Gallery Hours:
Monday through Friday - 9:00 am to 5 pm
Sundays and Evenings by Appointment
First Friday October 7th and November 4th, 2011 - Open House Food/Drink 5:00 pm to 9:00 pm

JURORS: Jamie Lavin, Buttonwood Gallery Director.


Artist's Comments:

Pale Purple Conflowers are a favorite subject of mine. Here I found them looking over a Kansas landscape known as the Flint Hills near the Konza Prairie Reserve in Riley County. The beauty of the Flint Hills in Kansas is unrivaled and many artists are inspired by them.

The Flint Hills are steep-sloped and overlain by shallow limestone soils unsuitable for cultivation. This region contains the largest remaining area of tallgrass prairie in North America since the majority of the Konza Prairie and the surrounding landscape have not been plowed. To learn more about the Konza Prairie go to http://keep.konza.ksu.edu/friends/
 

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Tinkham Veale - in September


Bees Knees on Echinacea

Beginning First Friday Art Walk from 5:30 - 8:30 on September 2nd through September, several Leivan Kansas Floral oil paintings are available at the Tinkham Veale Gallery,909 1/2 S. Kansas Avenue, Topeka Kansas. This group of paintings are among the most recent oil painting created during the last few months and include Hidden Garden Red Poppies, Trumpet Flower Trio Playing Taps, That is a Very Nice Way - Sunflower, Daffodil Delight East, Daffodil Delight West and Bees Knees on Echinacea. The gallery hours are First Friday Art Walk and Top City Thursdays evenings. Michelle's long-standing love affair with the flowers of Kansas is gloriously represented in this new collection.

A 1996 study conducted by Virginia Lohr and others showed that rooms and offices decorated with plants and flowers helped sacrifice stress as measured by decreased blood pressure and pulse rates. Researchers have further determined that there is also a correlation between flowers and being satisfied with life. In another study it was demonstrated that flowers will improve a person’s mood by decreasing anxiety, depression and agitation.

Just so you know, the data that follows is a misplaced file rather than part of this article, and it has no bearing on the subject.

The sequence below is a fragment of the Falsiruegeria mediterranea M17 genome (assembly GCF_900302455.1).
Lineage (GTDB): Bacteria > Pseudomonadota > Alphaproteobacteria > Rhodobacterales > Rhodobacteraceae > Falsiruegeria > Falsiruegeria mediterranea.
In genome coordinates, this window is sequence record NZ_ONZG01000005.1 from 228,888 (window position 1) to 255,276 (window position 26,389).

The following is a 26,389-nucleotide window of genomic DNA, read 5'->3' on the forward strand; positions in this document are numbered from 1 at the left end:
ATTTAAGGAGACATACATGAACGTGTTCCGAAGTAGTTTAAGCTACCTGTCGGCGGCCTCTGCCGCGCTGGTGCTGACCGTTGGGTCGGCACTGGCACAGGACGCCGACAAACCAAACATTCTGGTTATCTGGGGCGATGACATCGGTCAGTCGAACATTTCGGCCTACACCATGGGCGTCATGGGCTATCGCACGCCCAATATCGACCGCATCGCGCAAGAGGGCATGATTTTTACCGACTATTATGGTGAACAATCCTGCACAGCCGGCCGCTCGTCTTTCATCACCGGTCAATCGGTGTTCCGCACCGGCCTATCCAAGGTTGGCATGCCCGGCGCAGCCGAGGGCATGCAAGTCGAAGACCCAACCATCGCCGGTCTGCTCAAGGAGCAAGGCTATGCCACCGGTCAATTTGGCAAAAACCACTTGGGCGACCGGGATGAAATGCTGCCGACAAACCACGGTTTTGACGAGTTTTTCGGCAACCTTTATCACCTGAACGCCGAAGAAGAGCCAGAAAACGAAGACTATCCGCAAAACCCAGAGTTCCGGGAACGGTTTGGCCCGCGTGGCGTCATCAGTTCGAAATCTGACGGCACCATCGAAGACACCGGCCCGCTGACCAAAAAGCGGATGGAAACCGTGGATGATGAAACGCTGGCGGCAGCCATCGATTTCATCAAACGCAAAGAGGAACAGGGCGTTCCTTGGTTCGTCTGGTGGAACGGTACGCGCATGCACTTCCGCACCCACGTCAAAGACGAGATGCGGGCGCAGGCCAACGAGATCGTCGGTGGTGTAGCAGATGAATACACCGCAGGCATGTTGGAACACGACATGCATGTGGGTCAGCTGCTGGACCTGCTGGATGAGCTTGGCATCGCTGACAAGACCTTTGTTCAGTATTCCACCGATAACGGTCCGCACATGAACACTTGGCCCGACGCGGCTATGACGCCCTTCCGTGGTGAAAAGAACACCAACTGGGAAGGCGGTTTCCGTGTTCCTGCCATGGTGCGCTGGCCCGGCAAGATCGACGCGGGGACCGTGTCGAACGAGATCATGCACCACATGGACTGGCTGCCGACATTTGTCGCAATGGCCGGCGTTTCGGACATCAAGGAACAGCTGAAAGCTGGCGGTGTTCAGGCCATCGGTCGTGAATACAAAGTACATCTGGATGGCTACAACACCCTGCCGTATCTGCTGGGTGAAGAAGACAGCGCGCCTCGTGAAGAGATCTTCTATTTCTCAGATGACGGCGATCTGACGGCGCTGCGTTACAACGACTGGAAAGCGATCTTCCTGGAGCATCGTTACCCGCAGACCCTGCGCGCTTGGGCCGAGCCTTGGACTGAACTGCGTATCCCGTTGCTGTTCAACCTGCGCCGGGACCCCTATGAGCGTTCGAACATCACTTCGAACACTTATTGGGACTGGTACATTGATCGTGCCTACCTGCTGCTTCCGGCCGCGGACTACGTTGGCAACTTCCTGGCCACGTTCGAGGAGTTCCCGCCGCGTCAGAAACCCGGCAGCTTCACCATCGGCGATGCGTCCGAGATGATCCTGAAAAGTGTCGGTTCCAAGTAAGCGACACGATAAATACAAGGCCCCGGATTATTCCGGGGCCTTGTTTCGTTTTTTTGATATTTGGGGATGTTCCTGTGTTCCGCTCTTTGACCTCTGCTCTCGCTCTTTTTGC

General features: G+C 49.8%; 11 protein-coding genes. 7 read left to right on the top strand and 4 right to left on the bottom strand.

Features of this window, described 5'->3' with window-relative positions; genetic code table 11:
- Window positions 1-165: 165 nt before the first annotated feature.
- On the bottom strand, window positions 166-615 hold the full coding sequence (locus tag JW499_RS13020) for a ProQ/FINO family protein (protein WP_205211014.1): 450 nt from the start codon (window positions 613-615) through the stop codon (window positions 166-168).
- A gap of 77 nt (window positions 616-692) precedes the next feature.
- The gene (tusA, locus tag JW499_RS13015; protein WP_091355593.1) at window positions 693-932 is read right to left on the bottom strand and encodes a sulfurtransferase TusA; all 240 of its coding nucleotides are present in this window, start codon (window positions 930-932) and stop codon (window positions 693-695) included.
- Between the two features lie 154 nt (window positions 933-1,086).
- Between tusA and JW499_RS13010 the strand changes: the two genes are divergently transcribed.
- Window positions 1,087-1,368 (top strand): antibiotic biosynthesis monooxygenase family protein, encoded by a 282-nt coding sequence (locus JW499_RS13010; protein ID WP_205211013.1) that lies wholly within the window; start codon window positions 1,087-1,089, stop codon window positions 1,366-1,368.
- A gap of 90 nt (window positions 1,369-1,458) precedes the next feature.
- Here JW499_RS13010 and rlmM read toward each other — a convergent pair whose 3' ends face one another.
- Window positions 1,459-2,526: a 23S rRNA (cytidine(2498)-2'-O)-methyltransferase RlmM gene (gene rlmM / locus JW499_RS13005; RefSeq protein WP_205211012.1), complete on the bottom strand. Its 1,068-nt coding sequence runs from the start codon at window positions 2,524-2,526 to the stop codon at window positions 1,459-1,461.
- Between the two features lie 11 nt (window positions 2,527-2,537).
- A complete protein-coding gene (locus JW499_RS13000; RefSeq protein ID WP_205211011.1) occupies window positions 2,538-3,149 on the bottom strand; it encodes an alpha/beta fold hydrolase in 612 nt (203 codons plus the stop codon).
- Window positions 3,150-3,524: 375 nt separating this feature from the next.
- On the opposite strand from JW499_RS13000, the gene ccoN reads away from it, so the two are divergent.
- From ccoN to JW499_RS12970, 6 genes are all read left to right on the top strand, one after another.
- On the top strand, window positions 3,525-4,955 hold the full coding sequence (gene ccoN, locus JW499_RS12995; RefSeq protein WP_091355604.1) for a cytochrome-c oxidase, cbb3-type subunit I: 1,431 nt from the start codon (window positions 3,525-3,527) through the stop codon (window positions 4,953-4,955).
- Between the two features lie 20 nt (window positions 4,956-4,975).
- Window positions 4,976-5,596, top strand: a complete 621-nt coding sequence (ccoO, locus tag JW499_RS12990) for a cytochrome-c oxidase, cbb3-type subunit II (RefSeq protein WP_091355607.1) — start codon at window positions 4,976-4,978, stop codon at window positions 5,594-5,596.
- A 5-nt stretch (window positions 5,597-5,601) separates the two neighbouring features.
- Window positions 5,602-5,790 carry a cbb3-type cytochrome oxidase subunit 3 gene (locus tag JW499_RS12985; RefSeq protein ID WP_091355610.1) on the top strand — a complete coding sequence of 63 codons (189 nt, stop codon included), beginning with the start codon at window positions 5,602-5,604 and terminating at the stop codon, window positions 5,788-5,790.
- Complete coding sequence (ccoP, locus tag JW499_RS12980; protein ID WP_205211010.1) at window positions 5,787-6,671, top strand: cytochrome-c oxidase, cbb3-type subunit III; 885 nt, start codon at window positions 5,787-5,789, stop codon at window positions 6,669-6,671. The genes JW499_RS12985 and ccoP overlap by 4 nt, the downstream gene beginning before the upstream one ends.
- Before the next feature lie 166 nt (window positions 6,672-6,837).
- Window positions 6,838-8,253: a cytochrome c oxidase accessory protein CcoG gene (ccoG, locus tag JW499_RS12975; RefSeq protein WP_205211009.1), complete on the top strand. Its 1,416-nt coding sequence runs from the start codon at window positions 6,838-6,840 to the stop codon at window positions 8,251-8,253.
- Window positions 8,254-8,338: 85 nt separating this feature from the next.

Decorating your home or office with Michelle’s colorful floral art instead of fresh flowers, allows you to include flowers in your decor that will never die, dry out or fade. Having blossoms filled with personality as an element in your home can be a positive influence for both inhabitants and visitors because they make a home more welcoming and create an inviting atmosphere. With their versatility and universal appeal, floral paintings go well in any room of your home or office. In a living room or dining room they add a degree of sophistication; in the bedroom they add romance to the ambiance.

 

 Also at Tinkham Veale Gallery:

The silent auction fundraiser for Doodle it Downtown is coming to an end this First Friday Art Walk, September 2nd. To view and bid on the pieces go to the foyer of The Tinkham Veale Gallery,909 S Kansas Avenue. This will be your opportunity to own one of these amazing pieces. The programs offered by Downtown Topeka,Inc. and Topeka Parks &Recreation Foundation will both benefit from the Auction.

Sponsored by local business, the artists created their pieces on 26″x 40″paper outside during record heat from Noon to 7:30 pm on July 28th. Among the participating artists was Art Print Express’ sponsored Michelle Leivan who painted a sunflower “Ad Astra Apollo” pictured in chalk.

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End of the Season - Sunflower


End of the Season - Sunflower

The sunflower faithfully tracks the sun through a late summer watching the evening sun set and soon returns toward the east to meet the morning. This sunflower shows the wear and tear of an entire season. On occasion I find myself feeling more and more cynical about the world we live in and this sunflower echoes the withering of my optimism. It seems every time I tune into the world today whether it is on TV, Radio or on the Internet, I am inundated with disaster, murder, war and loss of various degrees. It is exhausting!

However, we must remember that with the passage of time come eternal change and the promise of a new day just as the change of each season. When I feel overwhelmed by the media and the pessimistic events of our day, I rummage around in my mind for a bit of comfort. Lately I’ve found an item of peace with an ancient observation offered by King Solomon in the Book of Ecclesiastes in the Bible and later brought into pop culture in the ‘60’s by Pete Seeger of the Byrds, “Turn, Turn, Turn, to Everything There is a Season.”  

Turn, Turn, Turn - The Byrds

To everything, turn, turn, turn
There is a season, turn, turn, turn
And a time for every purpose under heaven

A time to be born, a time to die
A time to plant, a time to reap
A time to kill, a time to heal
A time to laugh, a time to weep

A time to build up, a time to break down
A time to dance, a time to mourn
A time to cast away stones
A time to gather stones together

A time of love, a time of hate